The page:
Bisect an Arc

Geometric Construction with the Compass Alone

Let two points A and B belong to a circle with center O. Bisect the two arcs of the circle defined by the points A and B.



Start with completing two parallelograms (Problem #6): ABOC (C is opposite to B) and OABD (D is opposite to A). Draw two circles with radius r = AD = BC: one centered at C, another at D. Let E be one of the intersection points. Finally, circles with the radius OE and centers at C and D intersect at the midpoints F and G of the two arcs AB.

Note that the arcs AB do not have to be actually drawn.


Let R be the radius of the original circle. By construction, the points C, D and O are collinear (lie on the same straight line.) The same is true for the points F, G and O. Furthermore, OF is perpendicular to CD. All we have to show is that OF = R.

For a parallelogram XYZW we have the following identity

  XZ² + YW² = 2(XY² + YZ²)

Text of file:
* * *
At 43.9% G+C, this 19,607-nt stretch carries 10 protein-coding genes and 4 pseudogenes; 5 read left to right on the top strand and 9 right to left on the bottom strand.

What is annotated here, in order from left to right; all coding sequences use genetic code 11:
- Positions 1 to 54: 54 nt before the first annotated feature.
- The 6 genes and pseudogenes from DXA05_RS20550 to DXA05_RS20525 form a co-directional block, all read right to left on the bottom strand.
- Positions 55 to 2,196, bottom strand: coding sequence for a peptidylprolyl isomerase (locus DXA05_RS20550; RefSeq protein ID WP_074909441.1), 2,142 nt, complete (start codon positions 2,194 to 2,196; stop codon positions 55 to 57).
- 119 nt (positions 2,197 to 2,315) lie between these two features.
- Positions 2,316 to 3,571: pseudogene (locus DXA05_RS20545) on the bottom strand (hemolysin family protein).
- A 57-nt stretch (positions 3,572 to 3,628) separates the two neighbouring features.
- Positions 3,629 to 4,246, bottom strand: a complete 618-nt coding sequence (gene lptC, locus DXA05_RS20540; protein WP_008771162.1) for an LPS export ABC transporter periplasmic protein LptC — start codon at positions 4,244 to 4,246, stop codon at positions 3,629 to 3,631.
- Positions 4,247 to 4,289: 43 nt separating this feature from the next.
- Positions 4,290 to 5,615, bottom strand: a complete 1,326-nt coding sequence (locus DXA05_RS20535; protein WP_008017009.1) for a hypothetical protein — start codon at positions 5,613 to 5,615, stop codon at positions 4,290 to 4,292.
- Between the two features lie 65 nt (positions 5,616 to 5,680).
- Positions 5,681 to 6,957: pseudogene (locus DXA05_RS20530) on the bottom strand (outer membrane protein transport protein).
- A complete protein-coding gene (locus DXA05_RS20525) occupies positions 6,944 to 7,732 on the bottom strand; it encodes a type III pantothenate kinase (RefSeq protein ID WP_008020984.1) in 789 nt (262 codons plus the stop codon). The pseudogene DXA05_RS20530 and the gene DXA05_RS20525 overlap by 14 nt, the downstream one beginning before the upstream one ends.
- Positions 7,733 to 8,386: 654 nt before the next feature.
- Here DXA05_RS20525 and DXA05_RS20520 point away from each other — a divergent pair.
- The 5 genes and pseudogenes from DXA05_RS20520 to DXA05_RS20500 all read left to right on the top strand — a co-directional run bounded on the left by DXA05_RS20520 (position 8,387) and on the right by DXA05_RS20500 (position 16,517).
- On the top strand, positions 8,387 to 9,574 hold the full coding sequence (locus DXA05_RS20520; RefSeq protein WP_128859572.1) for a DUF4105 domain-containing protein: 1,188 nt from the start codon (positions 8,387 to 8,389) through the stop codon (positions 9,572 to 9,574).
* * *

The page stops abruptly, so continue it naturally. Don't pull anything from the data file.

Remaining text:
which I'll apply to the parallelogram ABOC to get r² = 2AB² + R². Since the triangle COE is right-angled, r² = CE² = EO² + CO², by the Pythagorean Theorem. Therefore, OE² = AB² + R². However, the triangle COF is also right-angled wherefrom OC² + OF² = CF² = OE². Combining the last two identities we get OF = R. Q.E.D.

A rather specialized problem [Trigg, #248] asks to divide a circle with a known radius into four equal parts. The problem is easily solved by first finding two diametrically opposite points and then applying the above construction to the semicircles so defined. Starting with an arbitrary point A, mark on the circle points C, D, B such that the distances AC, CD, DB all equal the radius of the circle. Point B is opposite A on the circle, so that AB is a diameter.


  1. C. W. Trigg, Mathematical Quickies, Dover, 1985

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